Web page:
1.The jury is decidedly out on the question of whether the SM describes all things that can exist, but the answer is likely to be no.

    The SM describes lots of things that exist right now, but it doesn't describe anything that is plausibly the source of dark matter or dark energy phenomena which is the lion's share of the matter-energy of the universe so far as we know. It is likewise the case that it probably omits some stuff that can exist only at GUT scale energies and probably existed in the universe in the past (e.g. some sort of inflaton and possibly something intermediate between pure energy and baryogenesis and leptogenesis), but a lot of that stuff may have once existed but probably doesn't actually exist right now and probably won't exist ever in the future unless somebody artificially creates a truly amazing, galactic civilization millions of years more advanced than our own, artificially created experiment to do so. Your question is ambiguous with regard to the time frame in which a theory must qualify.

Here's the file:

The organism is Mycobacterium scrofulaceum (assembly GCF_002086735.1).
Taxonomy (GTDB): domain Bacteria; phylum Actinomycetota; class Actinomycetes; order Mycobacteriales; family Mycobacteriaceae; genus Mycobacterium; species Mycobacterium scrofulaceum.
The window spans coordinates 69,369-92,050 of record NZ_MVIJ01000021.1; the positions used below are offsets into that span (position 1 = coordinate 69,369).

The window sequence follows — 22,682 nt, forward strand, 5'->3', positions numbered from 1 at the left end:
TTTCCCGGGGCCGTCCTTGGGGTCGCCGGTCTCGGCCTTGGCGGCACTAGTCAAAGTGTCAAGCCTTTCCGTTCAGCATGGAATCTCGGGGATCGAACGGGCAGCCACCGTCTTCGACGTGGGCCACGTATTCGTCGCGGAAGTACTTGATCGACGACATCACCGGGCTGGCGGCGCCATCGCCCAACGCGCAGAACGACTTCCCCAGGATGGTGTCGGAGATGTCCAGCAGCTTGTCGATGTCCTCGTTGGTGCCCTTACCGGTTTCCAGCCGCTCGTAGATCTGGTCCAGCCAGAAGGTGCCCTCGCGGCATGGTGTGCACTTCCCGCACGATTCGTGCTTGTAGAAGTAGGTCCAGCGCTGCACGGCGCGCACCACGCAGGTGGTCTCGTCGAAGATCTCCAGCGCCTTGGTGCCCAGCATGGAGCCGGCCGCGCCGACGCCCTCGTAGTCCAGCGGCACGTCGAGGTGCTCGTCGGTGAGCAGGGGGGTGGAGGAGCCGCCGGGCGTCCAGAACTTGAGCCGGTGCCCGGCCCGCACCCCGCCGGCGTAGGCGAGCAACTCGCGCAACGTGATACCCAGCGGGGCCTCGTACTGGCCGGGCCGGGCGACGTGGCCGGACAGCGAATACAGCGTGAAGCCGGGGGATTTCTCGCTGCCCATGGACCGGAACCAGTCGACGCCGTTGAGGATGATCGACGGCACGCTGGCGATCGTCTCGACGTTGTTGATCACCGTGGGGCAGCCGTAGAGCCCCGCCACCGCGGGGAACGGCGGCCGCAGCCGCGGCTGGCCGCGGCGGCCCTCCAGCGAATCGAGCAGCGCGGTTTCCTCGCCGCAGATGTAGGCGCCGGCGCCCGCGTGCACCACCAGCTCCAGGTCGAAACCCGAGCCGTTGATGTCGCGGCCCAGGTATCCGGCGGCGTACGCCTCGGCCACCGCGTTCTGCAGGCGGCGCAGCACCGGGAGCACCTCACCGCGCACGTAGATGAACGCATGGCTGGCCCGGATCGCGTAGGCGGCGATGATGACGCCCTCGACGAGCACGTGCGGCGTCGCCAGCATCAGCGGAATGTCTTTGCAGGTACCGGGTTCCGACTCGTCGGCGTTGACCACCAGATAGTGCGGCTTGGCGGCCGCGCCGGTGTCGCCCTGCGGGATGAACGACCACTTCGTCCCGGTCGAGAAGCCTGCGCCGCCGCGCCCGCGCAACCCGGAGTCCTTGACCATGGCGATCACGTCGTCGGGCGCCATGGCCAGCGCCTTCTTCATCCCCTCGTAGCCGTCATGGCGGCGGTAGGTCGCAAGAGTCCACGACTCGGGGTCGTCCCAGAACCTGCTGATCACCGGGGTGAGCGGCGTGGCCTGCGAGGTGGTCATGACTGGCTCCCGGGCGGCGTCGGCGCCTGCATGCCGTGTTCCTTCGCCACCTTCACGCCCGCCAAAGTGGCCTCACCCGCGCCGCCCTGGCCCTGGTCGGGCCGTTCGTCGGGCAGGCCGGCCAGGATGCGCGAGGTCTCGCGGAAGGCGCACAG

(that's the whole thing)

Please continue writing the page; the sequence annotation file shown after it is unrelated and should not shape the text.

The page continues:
2.The SM describes all of the properties that a SM particle can have other than the gravitational fields that they create. But, at any given time lots of those particles are in unobserved transitions and have indeterminate quantum states so it is not at all obvious that a partition function could be adequately applied to many of them (or even any of them) with perfect precision.